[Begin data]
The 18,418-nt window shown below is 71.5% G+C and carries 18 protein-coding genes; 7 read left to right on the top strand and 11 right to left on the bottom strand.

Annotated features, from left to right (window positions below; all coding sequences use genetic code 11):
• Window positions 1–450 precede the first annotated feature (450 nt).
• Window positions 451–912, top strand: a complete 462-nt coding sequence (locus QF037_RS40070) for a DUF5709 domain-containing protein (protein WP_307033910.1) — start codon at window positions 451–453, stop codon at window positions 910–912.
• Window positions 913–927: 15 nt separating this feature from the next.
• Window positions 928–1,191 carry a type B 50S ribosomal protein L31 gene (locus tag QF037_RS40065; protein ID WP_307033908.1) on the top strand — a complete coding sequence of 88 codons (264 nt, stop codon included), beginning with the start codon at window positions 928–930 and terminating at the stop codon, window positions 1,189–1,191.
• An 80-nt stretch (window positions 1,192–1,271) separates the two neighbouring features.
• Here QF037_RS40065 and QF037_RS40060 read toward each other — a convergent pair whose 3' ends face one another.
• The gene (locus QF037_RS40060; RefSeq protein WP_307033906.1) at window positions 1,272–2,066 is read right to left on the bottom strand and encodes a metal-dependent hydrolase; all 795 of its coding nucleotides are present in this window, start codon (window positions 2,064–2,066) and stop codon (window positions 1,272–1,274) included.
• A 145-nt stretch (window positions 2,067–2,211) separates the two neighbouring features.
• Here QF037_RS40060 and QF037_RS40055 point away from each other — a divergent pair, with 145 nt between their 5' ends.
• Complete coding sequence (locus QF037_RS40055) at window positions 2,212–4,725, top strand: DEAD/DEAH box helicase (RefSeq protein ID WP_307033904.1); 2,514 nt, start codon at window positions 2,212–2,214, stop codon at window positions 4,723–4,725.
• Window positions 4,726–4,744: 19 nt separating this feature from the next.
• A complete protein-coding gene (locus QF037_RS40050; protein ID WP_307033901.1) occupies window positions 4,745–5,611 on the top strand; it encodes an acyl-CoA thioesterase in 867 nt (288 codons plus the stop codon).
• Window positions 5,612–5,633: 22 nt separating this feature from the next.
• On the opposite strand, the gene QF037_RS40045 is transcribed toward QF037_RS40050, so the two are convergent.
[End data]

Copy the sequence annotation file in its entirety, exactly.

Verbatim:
The 18,418-nt window shown below is 71.5% G+C and carries 18 protein-coding genes; 7 read left to right on the top strand and 11 right to left on the bottom strand.

Annotated features, from left to right (window positions below; all coding sequences use genetic code 11):
• Window positions 1–450 precede the first annotated feature (450 nt).
• Window positions 451–912, top strand: a complete 462-nt coding sequence (locus QF037_RS40070) for a DUF5709 domain-containing protein (protein WP_307033910.1) — start codon at window positions 451–453, stop codon at window positions 910–912.
• Window positions 913–927: 15 nt separating this feature from the next.
• Window positions 928–1,191 carry a type B 50S ribosomal protein L31 gene (locus tag QF037_RS40065; protein ID WP_307033908.1) on the top strand — a complete coding sequence of 88 codons (264 nt, stop codon included), beginning with the start codon at window positions 928–930 and terminating at the stop codon, window positions 1,189–1,191.
• An 80-nt stretch (window positions 1,192–1,271) separates the two neighbouring features.
• Here QF037_RS40065 and QF037_RS40060 read toward each other — a convergent pair whose 3' ends face one another.
• The gene (locus QF037_RS40060; RefSeq protein WP_307033906.1) at window positions 1,272–2,066 is read right to left on the bottom strand and encodes a metal-dependent hydrolase; all 795 of its coding nucleotides are present in this window, start codon (window positions 2,064–2,066) and stop codon (window positions 1,272–1,274) included.
• A 145-nt stretch (window positions 2,067–2,211) separates the two neighbouring features.
• Here QF037_RS40060 and QF037_RS40055 point away from each other — a divergent pair, with 145 nt between their 5' ends.
• Complete coding sequence (locus QF037_RS40055) at window positions 2,212–4,725, top strand: DEAD/DEAH box helicase (RefSeq protein ID WP_307033904.1); 2,514 nt, start codon at window positions 2,212–2,214, stop codon at window positions 4,723–4,725.
• Window positions 4,726–4,744: 19 nt separating this feature from the next.
• A complete protein-coding gene (locus QF037_RS40050; protein ID WP_307033901.1) occupies window positions 4,745–5,611 on the top strand; it encodes an acyl-CoA thioesterase in 867 nt (288 codons plus the stop codon).
• Window positions 5,612–5,633: 22 nt separating this feature from the next.
• On the opposite strand, the gene QF037_RS40045 is transcribed toward QF037_RS40050, so the two are convergent.